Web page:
Expressions of peroxidase-like unigenes

To further validate the relationship of functional characteristics among the three A. auricula-judae varieties, we examined the expression patterns of peroxidase-like unigenes in all nine samples. In total, 43 unigenes displayed homologies to known peroxidases (Supplementary Dataset S7), including 14 heme-thiolate peroxidase (HTP)-like unigenes, four DyP-type peroxidase-like unigenes, and three manganese peroxidase (MnP)-like unigenes (Supplementary Figure S1). Figure 9 shows a clustering heat map based on the FKPM values. Consistent with previous results (Figs 4, 6 and 7), Quanjin (n = 3) was isolated from Banjin (n = 3) and Wujin (n = 3) samples, confirming that the expression profiles of peroxidase-like genes in Quanjin were unique when compared to those of Banjin and Wujin (Fig. 9). However, from the peroxidase expression profiles, clustering analysis could not sufficiently separate Banjin and Wujin, mainly due to a large between-individual variation in Wujin (Fig. 9, Wujin-2). This result conformed to the PCA results that the greatest between-individual variation was observed in Wujin when all unigenes were used (Fig. 4b).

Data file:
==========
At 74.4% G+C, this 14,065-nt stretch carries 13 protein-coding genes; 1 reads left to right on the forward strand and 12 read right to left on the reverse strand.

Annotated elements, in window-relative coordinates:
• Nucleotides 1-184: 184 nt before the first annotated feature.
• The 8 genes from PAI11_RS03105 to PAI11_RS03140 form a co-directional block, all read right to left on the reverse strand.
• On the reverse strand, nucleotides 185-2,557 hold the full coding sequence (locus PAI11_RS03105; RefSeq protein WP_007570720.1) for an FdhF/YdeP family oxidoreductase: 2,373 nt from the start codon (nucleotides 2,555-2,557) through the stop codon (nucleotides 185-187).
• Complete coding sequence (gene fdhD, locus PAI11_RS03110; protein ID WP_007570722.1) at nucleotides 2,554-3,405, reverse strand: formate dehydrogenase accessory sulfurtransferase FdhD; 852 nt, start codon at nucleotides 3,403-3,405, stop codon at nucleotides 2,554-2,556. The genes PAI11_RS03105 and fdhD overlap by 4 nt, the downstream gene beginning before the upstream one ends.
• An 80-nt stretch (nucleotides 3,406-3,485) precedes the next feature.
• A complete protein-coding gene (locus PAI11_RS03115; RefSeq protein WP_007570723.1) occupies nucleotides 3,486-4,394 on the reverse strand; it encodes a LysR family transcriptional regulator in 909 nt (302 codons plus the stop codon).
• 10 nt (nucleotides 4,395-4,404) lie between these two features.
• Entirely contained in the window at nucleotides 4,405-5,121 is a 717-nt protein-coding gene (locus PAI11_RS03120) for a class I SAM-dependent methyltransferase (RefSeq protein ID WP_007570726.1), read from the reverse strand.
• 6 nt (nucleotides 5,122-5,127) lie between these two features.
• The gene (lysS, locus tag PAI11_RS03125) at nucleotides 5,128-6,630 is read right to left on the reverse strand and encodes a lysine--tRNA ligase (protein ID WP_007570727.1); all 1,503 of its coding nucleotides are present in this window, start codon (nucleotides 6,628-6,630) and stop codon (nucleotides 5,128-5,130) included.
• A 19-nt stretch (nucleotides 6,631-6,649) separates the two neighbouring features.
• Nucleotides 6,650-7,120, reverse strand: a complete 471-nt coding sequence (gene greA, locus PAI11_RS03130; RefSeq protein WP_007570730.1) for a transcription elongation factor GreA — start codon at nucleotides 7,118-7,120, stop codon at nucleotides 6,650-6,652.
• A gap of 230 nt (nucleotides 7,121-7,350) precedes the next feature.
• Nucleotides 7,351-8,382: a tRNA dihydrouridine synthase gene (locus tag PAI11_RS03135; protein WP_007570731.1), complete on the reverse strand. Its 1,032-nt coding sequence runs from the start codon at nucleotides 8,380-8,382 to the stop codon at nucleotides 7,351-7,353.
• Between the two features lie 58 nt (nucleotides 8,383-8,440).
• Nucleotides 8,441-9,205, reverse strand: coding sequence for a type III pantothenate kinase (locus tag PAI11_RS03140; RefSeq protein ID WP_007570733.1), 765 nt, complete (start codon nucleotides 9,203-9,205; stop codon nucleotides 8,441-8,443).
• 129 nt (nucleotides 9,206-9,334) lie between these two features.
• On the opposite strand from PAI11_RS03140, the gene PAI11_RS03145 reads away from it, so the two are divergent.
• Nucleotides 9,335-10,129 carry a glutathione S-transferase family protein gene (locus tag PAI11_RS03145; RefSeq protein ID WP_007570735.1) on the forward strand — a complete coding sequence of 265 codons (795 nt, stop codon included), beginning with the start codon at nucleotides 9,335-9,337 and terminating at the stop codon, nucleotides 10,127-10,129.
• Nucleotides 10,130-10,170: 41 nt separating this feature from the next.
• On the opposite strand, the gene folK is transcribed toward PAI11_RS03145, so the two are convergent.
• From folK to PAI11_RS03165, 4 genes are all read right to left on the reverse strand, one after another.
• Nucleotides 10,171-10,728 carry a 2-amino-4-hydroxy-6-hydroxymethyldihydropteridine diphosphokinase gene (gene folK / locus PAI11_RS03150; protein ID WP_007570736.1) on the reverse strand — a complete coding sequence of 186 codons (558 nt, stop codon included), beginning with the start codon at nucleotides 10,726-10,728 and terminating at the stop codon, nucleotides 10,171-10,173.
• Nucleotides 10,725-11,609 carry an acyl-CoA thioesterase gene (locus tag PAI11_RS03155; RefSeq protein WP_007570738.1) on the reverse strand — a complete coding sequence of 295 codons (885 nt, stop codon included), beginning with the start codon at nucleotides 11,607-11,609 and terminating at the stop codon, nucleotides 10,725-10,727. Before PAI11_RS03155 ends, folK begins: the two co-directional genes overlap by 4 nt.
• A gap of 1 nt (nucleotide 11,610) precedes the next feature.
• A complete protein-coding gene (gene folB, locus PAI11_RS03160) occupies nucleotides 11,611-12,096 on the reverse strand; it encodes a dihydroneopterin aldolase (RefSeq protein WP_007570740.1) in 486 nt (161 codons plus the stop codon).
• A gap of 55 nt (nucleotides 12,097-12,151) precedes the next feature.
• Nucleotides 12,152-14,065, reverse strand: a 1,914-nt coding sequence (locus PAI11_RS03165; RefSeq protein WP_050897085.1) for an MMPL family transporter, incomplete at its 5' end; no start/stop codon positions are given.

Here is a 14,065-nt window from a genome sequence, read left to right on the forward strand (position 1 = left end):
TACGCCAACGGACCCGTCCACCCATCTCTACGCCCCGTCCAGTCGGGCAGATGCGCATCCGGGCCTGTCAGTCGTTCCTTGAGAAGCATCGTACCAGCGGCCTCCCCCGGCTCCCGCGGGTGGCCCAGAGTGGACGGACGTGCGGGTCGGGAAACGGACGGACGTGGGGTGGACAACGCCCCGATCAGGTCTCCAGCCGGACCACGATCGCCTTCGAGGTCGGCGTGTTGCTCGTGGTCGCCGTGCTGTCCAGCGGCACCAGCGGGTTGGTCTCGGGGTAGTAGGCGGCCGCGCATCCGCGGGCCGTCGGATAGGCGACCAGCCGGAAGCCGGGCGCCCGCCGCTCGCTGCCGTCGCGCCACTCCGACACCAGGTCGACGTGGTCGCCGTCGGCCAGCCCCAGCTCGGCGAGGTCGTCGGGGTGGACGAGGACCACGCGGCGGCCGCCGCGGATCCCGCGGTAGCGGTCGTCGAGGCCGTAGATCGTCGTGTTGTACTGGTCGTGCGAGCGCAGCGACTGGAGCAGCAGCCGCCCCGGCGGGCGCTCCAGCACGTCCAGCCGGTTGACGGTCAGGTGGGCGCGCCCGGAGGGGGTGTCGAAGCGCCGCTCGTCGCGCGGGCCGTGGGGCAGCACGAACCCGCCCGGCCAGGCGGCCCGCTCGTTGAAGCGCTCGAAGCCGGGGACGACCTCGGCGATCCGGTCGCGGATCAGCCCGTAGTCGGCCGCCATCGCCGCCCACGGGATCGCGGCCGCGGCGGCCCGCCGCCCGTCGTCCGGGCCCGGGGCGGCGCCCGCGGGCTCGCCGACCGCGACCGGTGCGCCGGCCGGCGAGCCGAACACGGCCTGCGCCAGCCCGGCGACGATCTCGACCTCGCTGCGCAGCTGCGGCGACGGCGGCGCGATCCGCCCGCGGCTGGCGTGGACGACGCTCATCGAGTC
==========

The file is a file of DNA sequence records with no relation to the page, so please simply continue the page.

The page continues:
Figure 9
figure 9

Expression profiles of peroxidase-related unigenes. The Z-scores ((x-mean)/(s.d.)) of FPKM values of A. auricula-judae peroxidase-related unigenes were extracted from the Z-scores of all unigenes and are represented in a clustering heat map by Heatmap 2. The Z-scores are color coded as shown in the color bar. Forty-three unigenes were functionally annotated to peroxidase by GO and were labelled using the unigene ID followed by the BLASTn/x annotations (Supplementary Dataset S7).

Real time PCR validation of selected peroxidase-like unigene transcriptions